Sen. Jeff Flake says President Barack Obama is doing the right thing for Cuba. Flake is a key Republican ally of the president’s decision to open up economic and diplomatic relations with Cuba.
“What President Obama has done here is much more similar to what President Reagan did with the Soviet Union,” Flake said in an interview with Breitbart News after traveling with the president aboard Air Force One for his flight to Cuba.
Flake, who has been traveling to Cuba since 2001, explained that as a Republican he thinks that trade, travel, and economic opportunity are among the strongest tools for democracy to spread around the world.
“I think this is the best thing that we can do — the best ‘get tough’ policy with the government to try and foster some change,” he said, referring to the dramatic growth in the private sector.
Cuba, he argued, had come a long way in the five years since Obama opened up travel for Cuban Americans to the island and allowing them to send money to family members. That influx of money served as “seed capital” he argued, that improved the lives of Cubans.
“Far, far, far, more Cubans are better off in terms of human rights, because of U.S. travel and remittances and revenue frankly that helps Cuban small business people,” he said. “The economic agenda is very much a human rights agenda as well.”
But Flake cautioned that increased economic activity with the Cuban people should not be thought as a capitulation or agreement with the communist dictatorship that still existed under the Castro brothers.
“I don’t think we need to have any respect for the system, I certainly don’t, it’s a failed communist socialist system,” Flake said. “But the policies that we have now are benefiting the Cuban people and I think will lead to a hastier transition to democracy than what we had.”
The U.S.-Cuban trade embargo, he argued, was helping keep the communism system in power, driving anti-American sentiment.
“We’ve been the scapegoat for the failure of communism. And the reason Cuba is poor, is because of a failed social system,” he said. “Full stop.”
Flake also cited five years of progress for internet access in the country as more and more wi-fi hotspots were opened up in hotels and restaurants. He acknowledged that even though the Cuban government tried to block some websites, some had found ways to work around the attempts at censorship. Those who had access, he explained, could use Facebook and Twitter depending on where they were connected.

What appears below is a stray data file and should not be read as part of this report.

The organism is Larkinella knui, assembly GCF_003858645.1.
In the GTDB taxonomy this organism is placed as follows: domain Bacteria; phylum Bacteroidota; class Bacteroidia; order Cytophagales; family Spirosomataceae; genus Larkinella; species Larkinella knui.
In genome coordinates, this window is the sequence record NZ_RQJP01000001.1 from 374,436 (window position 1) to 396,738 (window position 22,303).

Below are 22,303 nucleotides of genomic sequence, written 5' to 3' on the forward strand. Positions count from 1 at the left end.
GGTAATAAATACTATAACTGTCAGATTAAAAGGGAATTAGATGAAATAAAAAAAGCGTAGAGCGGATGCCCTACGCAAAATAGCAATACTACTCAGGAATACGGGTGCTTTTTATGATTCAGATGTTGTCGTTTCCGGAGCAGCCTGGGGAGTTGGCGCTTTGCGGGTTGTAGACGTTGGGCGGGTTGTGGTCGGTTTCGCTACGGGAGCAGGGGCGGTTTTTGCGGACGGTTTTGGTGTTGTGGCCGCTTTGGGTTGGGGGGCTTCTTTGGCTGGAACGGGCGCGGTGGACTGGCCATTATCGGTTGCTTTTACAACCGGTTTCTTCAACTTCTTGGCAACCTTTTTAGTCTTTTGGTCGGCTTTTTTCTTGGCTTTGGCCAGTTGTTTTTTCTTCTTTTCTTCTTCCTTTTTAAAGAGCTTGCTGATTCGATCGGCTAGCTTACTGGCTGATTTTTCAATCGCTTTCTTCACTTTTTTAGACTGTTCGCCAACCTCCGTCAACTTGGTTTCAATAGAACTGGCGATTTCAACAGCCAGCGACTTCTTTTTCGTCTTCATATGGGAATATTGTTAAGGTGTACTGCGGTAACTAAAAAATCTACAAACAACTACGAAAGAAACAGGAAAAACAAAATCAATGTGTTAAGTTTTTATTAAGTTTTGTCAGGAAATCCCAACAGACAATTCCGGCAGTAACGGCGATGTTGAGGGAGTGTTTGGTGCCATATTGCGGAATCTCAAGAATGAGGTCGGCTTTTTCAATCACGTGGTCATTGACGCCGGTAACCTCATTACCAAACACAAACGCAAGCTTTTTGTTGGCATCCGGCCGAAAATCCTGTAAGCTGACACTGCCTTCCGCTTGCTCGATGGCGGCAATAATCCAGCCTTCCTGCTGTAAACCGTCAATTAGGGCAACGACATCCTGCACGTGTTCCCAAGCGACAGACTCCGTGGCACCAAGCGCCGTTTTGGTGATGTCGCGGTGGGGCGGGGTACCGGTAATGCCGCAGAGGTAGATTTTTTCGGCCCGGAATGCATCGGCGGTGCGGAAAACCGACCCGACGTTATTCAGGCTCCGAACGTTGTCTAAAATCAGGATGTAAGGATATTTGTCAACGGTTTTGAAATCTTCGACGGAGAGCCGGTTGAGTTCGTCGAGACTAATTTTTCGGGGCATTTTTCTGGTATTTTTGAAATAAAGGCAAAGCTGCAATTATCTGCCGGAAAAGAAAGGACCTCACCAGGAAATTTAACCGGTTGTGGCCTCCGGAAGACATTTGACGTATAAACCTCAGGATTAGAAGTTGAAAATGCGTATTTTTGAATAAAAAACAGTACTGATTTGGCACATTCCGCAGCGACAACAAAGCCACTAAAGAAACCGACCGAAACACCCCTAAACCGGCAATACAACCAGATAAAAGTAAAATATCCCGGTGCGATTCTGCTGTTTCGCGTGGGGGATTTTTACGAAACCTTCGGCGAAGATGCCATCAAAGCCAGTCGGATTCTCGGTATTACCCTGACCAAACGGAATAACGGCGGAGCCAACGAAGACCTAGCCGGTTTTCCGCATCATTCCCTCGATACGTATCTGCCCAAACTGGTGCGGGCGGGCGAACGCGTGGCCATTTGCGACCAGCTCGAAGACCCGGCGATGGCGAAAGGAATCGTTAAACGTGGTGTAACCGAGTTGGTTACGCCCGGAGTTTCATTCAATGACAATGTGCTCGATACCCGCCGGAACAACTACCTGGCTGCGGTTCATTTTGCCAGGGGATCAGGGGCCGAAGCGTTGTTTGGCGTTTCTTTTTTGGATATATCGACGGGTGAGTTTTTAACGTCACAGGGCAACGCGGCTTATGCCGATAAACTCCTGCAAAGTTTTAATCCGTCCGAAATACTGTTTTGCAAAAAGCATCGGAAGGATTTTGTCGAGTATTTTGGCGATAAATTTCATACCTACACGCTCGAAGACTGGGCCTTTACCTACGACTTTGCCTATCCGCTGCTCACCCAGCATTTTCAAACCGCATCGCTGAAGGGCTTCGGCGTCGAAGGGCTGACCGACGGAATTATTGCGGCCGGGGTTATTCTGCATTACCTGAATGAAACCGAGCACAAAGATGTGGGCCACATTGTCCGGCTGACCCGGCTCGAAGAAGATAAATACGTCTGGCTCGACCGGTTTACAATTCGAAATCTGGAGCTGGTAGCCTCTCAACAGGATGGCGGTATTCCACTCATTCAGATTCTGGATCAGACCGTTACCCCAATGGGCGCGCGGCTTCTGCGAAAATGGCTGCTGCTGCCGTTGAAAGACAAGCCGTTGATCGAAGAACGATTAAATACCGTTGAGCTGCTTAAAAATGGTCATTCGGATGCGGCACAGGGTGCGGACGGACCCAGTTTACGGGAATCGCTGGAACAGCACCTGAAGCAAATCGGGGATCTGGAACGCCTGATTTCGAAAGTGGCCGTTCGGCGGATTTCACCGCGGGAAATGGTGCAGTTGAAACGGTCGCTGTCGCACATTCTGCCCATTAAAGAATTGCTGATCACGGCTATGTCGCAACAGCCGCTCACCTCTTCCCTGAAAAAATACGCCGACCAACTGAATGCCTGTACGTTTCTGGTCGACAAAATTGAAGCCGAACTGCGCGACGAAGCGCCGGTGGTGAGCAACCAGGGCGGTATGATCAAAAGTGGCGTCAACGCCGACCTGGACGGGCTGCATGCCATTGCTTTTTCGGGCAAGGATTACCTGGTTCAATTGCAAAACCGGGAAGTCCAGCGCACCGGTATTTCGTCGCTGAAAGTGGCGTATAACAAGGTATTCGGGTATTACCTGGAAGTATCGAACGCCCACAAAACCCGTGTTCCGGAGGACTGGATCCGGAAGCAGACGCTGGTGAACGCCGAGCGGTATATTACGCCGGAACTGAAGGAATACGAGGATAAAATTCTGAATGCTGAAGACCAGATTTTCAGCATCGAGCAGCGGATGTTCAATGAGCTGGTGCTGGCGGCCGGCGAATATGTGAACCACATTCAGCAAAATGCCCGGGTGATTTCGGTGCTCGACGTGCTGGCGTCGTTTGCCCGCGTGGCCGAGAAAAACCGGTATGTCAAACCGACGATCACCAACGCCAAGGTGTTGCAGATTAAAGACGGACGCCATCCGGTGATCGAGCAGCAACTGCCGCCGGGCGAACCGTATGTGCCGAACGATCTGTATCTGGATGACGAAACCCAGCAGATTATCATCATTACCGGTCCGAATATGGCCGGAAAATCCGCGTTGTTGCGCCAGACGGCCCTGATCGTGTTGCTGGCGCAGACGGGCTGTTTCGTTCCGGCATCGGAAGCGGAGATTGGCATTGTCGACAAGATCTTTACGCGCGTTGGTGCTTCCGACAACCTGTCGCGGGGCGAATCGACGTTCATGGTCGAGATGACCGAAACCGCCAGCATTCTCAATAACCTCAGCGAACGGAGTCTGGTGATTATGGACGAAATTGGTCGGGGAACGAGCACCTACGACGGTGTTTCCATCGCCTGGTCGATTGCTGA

“That’s changing rapidly now,” he said, citing the agreement with Google to provide more internet service.
Other Cubans were able to obtain information and entertainment from a network of sharing USB flash drives, he revealed.
“Some of the shows, Mexican novellas, CSI, you name it,” he said. “It all comes down by flash drive and then it is distributed around in a very informal network.”
Flake was sympathetic to Cuban-Americans who loathed the Castro regime and were suspicious of any effort by Americans to reopen diplomatic ties with the communist dictators.
“I feel for those whose families fled communism and had their property taken and everything else,” he said, pointing to the shared stories of family members who suffered greatly when the Castro regime seized power.
“That’s a tough thing to get over, and I don’t blame those who have called for embargo and tough measures in the past,” he admitted.
Flake endorsed Sen. Marco Rubio for president — even though they have sharp differences on the direction of Cuban foreign policy.
In a statement, Rubio condemned the president’s planned visit as “naive” and misguided” adding that it “promises to be one of the most disgraceful trips ever taken by a U.S. president anywhere in the world.”
Flake, however, traveled with the president to Cuba and planned to attend many of the president’s events in the country, including a baseball game this afternoon between the Tampa Bay Rays and the Cuban National Team.
“Marco and I … I think, agree to disagree on the value of the policy that we’ve had,” Flake said, when asked about their differences on the issue. “We’ve had it for well over 50 years and it hasn’t had the desired effect.”